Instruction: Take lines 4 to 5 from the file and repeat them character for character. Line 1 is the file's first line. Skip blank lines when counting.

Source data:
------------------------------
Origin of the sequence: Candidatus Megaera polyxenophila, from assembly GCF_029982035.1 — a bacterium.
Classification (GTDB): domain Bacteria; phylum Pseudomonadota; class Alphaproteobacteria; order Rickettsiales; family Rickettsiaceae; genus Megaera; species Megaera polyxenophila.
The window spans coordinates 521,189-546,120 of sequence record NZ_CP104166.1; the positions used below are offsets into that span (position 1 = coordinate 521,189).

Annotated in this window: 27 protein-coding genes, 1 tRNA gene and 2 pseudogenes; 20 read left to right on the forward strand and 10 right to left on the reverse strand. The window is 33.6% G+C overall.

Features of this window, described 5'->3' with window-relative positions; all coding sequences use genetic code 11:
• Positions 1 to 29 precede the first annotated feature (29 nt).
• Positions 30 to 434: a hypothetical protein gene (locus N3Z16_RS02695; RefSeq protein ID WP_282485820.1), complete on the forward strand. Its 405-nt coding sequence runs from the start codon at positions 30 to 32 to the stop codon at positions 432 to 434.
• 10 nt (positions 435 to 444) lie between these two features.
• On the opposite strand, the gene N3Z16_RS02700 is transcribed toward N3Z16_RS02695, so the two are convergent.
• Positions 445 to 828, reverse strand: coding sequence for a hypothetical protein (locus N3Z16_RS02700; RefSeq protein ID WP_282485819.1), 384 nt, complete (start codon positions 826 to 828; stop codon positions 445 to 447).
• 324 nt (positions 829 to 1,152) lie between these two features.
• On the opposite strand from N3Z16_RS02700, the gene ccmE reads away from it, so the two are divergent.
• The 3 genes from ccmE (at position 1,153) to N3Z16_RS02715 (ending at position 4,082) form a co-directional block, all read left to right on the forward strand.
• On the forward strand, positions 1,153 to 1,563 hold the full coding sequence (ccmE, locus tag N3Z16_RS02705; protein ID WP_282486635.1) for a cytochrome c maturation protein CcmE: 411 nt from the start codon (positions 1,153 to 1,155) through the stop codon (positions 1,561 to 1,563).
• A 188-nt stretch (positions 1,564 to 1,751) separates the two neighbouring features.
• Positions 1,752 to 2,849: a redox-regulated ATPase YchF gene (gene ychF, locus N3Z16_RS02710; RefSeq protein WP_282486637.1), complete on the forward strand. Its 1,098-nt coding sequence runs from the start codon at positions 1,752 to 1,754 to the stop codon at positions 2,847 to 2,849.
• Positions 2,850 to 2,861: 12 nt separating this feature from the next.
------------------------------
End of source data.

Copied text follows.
Annotated in this window: 27 protein-coding genes, 1 tRNA gene and 2 pseudogenes; 20 read left to right on the forward strand and 10 right to left on the reverse strand. The window is 33.6% G+C overall.

Features of this window, described 5'->3' with window-relative positions; all coding sequences use genetic code 11: